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Cath Everett

Sift Media

Freelance journalist and former editor of HRZone

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Only 20% of employers hire apprentices – and falling


A mere one in five employers has taken on an apprentice over the last year, with the majority harbouring negative perceptions of the current workplace training system, including its relevancy to them.

To make matters worse – and despite the personal urging of Prime Minister for businesses to take on more such trainees– even fewer firms (15%) plan to go down this route over the next 12 months.
David Cameron is banking on the private sector to offer 250,000 extra workplace training places next year, rising to 400,000 per annum from 2014/15. Last week, he pleaded with employers to make more apprenticeship positions available, claiming “not enough” were delivering – at a time when youth unemployment stands at 20%.
But a survey among 6,000 UK organisations undertaken by the British Chambers of Commerce revealed that more than half (54%) of those employers that had failed to take on apprentices simply believed that such on-the-job training was not relevant for companies in their sector.
Other key issues were negative perceptions of the apprenticeship system and a belief that learning frameworks were too rigid. This situation made it difficult for participants to choose the most relevant modules for their chosen career path and the needs of their employer.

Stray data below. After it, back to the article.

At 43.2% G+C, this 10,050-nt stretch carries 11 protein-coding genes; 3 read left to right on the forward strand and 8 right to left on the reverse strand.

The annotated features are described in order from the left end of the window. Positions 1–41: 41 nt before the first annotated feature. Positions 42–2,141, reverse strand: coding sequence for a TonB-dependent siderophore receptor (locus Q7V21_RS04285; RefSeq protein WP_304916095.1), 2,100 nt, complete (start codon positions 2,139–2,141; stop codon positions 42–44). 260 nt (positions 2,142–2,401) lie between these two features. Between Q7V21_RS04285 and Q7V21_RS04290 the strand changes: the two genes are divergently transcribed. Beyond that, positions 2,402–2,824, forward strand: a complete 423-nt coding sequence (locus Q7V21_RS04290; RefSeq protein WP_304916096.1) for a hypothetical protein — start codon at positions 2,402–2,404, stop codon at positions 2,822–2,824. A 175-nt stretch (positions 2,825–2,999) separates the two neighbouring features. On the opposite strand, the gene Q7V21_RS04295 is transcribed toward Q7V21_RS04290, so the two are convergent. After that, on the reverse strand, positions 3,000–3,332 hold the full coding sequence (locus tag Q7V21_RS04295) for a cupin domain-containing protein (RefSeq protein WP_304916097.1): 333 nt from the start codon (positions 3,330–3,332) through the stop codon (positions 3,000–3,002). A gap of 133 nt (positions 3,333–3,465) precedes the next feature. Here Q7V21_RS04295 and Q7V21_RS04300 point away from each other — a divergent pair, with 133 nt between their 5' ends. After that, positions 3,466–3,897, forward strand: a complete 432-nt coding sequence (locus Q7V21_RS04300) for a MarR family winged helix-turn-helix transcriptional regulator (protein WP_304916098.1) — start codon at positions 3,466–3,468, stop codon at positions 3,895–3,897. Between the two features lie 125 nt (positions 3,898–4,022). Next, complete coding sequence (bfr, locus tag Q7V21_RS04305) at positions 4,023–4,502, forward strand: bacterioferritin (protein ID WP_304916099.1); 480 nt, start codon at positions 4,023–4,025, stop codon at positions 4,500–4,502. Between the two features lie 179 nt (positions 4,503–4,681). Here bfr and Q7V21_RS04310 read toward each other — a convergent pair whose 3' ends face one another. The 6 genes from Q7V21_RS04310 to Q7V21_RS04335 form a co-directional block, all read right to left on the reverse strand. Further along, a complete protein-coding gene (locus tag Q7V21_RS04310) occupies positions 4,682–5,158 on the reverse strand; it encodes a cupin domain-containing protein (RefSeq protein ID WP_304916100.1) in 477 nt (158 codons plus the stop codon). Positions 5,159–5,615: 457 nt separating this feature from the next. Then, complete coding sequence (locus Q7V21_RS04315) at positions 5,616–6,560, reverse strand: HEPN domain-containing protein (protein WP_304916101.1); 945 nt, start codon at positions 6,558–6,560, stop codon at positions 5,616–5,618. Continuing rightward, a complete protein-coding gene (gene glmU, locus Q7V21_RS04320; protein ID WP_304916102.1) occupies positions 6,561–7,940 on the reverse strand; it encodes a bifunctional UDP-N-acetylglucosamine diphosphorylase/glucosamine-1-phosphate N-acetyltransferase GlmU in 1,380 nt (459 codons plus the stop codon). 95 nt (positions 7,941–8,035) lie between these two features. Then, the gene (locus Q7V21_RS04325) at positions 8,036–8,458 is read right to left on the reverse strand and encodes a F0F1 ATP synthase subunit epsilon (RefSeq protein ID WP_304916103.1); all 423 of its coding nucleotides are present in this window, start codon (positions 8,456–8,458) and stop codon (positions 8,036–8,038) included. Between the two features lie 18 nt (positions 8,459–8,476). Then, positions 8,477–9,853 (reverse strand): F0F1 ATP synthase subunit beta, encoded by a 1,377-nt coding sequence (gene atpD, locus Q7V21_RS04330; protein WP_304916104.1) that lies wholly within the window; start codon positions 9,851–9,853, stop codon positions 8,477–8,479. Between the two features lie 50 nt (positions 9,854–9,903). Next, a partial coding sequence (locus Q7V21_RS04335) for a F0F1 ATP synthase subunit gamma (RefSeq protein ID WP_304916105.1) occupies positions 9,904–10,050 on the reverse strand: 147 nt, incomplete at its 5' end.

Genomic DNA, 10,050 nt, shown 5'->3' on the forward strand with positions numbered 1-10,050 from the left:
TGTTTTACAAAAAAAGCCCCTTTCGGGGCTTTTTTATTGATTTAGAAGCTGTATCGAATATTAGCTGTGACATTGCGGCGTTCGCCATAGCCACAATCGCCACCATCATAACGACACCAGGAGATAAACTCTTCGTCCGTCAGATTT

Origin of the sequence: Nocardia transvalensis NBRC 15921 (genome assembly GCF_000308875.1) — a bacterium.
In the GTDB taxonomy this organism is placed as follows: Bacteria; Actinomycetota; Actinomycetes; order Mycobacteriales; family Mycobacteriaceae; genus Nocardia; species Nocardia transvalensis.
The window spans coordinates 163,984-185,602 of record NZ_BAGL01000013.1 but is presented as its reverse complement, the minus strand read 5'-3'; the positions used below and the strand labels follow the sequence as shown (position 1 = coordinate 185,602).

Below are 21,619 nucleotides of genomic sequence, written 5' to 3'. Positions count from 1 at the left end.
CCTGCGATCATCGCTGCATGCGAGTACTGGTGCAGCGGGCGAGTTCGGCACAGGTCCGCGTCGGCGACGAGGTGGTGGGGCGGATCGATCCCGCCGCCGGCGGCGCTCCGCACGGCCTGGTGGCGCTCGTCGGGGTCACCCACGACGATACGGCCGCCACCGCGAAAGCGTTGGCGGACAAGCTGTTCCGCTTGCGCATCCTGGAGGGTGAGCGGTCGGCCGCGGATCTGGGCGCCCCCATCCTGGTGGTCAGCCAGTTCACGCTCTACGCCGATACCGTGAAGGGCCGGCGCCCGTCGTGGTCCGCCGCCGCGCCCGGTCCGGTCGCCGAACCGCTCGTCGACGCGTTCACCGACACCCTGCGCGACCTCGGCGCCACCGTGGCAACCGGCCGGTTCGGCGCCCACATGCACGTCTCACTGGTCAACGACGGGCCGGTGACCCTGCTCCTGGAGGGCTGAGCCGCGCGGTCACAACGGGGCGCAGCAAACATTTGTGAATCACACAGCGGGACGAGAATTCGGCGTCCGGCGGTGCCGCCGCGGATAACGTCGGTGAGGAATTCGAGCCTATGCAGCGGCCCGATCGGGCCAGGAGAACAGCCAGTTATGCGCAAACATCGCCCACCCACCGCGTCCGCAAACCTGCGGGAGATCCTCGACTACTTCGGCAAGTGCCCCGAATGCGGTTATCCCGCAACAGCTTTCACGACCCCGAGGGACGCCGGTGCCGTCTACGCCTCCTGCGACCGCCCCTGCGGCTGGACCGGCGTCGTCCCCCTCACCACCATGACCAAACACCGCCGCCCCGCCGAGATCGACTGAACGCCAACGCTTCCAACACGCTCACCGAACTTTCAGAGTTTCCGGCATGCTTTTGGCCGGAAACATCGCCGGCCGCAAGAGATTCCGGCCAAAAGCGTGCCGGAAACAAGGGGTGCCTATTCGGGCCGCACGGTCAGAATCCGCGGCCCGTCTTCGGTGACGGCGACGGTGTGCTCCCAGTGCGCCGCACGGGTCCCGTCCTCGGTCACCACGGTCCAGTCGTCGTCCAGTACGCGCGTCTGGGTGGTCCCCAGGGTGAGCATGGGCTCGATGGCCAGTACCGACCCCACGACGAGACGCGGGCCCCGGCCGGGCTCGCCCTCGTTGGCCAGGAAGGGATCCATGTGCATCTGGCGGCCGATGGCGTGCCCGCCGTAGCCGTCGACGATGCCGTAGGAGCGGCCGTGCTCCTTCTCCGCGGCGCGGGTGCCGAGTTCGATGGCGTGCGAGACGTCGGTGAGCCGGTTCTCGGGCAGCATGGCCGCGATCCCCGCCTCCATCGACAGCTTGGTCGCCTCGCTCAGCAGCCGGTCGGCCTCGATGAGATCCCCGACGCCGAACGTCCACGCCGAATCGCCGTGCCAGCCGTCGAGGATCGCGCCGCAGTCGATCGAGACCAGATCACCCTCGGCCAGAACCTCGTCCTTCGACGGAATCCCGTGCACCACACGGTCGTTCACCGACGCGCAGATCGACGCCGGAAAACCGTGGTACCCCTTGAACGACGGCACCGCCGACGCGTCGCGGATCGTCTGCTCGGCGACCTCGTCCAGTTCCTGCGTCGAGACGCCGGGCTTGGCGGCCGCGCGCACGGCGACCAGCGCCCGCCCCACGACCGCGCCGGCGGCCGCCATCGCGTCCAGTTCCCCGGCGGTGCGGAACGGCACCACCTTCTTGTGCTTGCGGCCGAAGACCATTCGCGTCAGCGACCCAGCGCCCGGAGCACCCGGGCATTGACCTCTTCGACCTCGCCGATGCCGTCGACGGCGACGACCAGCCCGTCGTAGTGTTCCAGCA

John Longworth, the BCC’s director general, said: “Our statistics show that the quality level of many apprenticeships is not high enough and too few businesses see apprenticeships as relevant to their sector. More must be done to put apprenticeships at the heart of workplace-based training and future economic growth.”
The study entitled ‘Skills for Business: More to Learn?’ also indicated that, despite national unemployment hitting 2.57 million, some 45% of employers were finding it ‘very’ or ‘quite’ difficult to find suitable candidates to fill vacancies due to inadequate skills. These included poor levels of literacy and numeracy as well as softer skills such as time-keeping and communication.
Author Profile Picture
Cath Everett

Freelance journalist and former editor of HRZone

Read more from Cath Everett

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